A week ago 15-year-old Hadiya Pendleton was performing in a celebration that will go down in the history books: President Barack Obama's second inauguration. Today the teen is dead. She was shot in the back of the head in a Chicago neighborhood.
It's another sad story of gun violence in America. And it's another reminder of how unsafe we really are. After all, Hadiya was in a park, in a so-called safe neighborhood.
One block away were upscale condos. Nearby was Hadiya's high school. And neighbors said they were shocked by the shooting because shootings in that part of town are rare.
Even more confusing: Pendleton wasn't a gang member. She wasn't a troublemaker. She was an honor student, volleyball player, and majorette who'd earned the honor of performing at the president's inauguration.
Cops say whoever jumped over the parked fence and began shooting at the teenagers standing under a canopy waiting for rain to abate likely didn't plan to hit the 15-year-old. She was every bit the innocent bystander.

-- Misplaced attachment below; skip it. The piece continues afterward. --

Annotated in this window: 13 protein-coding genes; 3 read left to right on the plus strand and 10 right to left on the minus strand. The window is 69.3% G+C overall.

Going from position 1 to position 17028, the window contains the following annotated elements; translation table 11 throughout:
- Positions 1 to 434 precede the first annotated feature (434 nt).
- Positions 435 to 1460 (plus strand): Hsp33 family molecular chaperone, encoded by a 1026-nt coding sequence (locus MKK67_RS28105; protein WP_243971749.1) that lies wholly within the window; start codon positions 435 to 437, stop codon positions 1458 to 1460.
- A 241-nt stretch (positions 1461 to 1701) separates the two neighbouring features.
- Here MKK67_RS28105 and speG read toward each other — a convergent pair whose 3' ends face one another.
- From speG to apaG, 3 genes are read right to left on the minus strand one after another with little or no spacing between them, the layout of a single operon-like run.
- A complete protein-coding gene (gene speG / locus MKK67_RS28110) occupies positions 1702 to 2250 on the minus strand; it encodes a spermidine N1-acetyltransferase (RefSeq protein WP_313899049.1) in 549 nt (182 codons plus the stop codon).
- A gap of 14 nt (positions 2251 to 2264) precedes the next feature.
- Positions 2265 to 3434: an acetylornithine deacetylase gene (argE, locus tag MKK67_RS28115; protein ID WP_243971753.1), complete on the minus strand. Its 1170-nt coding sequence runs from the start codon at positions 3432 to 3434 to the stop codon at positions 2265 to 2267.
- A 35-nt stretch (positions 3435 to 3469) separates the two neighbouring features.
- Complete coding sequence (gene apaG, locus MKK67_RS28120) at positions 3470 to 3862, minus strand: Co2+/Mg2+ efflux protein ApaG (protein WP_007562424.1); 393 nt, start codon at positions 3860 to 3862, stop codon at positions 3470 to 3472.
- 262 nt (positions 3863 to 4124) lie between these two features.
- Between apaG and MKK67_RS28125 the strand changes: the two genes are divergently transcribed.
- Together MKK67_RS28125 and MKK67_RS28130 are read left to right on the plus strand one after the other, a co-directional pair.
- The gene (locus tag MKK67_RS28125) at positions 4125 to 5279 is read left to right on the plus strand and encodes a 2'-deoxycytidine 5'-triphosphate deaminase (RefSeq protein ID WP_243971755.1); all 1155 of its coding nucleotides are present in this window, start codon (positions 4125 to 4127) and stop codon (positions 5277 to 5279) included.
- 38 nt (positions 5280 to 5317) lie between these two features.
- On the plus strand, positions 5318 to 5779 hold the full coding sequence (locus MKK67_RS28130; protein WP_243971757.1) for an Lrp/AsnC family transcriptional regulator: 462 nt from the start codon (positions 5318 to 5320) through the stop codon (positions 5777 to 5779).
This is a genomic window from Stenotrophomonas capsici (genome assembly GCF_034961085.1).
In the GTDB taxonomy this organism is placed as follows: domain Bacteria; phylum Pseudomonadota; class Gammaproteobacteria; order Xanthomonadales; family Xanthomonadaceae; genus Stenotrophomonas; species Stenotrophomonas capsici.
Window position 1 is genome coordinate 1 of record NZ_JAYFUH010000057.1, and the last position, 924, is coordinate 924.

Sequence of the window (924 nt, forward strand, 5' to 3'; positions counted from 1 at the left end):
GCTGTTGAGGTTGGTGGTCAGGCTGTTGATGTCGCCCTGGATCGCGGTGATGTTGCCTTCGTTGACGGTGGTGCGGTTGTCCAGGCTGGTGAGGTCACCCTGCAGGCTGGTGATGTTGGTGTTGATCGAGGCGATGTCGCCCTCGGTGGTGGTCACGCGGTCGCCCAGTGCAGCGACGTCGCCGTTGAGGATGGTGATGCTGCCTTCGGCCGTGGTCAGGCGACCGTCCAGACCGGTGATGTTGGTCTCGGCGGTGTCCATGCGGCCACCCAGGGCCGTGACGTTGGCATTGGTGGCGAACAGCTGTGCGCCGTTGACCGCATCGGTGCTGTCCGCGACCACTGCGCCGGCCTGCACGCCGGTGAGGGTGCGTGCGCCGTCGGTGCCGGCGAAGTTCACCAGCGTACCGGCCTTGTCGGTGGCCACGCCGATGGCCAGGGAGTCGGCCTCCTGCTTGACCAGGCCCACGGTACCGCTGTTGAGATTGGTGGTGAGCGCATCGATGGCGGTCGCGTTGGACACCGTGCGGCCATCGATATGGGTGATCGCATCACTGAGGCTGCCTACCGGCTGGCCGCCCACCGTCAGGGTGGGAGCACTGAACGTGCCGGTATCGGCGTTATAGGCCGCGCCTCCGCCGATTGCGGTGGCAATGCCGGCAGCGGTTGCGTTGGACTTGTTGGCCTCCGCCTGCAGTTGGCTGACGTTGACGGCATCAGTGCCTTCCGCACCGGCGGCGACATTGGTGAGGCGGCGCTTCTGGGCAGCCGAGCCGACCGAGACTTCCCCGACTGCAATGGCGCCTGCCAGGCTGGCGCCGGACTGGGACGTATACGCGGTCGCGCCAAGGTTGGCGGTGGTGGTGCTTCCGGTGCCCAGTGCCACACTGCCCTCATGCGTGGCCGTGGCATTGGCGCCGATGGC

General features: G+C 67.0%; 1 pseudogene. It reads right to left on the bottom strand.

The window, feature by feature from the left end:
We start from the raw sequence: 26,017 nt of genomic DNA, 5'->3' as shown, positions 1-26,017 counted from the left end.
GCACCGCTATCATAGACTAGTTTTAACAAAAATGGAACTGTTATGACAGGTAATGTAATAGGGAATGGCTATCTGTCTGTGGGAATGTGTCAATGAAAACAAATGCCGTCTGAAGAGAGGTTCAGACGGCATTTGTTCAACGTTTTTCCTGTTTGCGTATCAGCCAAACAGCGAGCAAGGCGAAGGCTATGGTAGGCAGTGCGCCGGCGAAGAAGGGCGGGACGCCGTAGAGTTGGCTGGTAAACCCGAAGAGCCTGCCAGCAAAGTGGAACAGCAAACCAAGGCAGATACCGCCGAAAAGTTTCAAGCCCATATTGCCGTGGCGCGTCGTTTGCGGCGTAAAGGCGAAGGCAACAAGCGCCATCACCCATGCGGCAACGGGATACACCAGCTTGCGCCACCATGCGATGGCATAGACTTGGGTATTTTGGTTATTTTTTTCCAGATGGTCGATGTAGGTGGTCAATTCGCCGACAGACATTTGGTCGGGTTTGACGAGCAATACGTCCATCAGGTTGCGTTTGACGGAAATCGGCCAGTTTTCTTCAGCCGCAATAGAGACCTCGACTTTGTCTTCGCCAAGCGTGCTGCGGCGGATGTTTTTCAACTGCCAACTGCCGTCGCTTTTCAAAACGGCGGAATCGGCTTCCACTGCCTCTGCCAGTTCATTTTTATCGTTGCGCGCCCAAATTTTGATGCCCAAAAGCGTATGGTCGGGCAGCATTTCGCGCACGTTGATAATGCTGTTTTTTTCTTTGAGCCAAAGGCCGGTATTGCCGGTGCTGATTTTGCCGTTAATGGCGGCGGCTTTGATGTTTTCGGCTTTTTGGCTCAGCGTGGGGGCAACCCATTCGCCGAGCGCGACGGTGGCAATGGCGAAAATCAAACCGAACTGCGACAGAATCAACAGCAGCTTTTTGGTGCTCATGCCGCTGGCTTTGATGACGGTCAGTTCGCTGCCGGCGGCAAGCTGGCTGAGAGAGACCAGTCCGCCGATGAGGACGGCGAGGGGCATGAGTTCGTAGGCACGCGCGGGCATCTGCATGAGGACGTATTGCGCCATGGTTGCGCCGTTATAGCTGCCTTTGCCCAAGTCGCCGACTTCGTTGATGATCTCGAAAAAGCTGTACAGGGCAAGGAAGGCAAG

Now she's gone. Another child, dead.
It makes me sad. It makes me angry. And it makes me even more afraid.
We live in the sort of town where if you see a cop car, you worry because it means something bad must have happened. I know people who still refuse to lock their doors. They leave the car running at the post office. They let their kids walk home from the bus stop without thinking twice about danger.
I would consider it a "safe" neighborhood. But what does that even mean?
Hadiya Pendleton was a good kid in a safe neighborhood, and she was shot to death at just 15. This is reality in America. Safe neighborhoods aren't really "safe."
We still have the occasional murder in my neck of the woods. Sure, they happen every few years, and they are so rare that everyone is shaken to the core. But they happen. We had two banks robbed within days of each other a few years back. Our gas station attendant was held up at gunpoint. And for awhile there we couldn't seem to keep a postal employee because they kept getting arrested.
We all like to think we play it safe, that we protect ourselves and our kids. But tragedies like this are a sad reminder that we'll never really be safe.
Do you feel safe in your neighborhood?
Image via Xurble/Flickr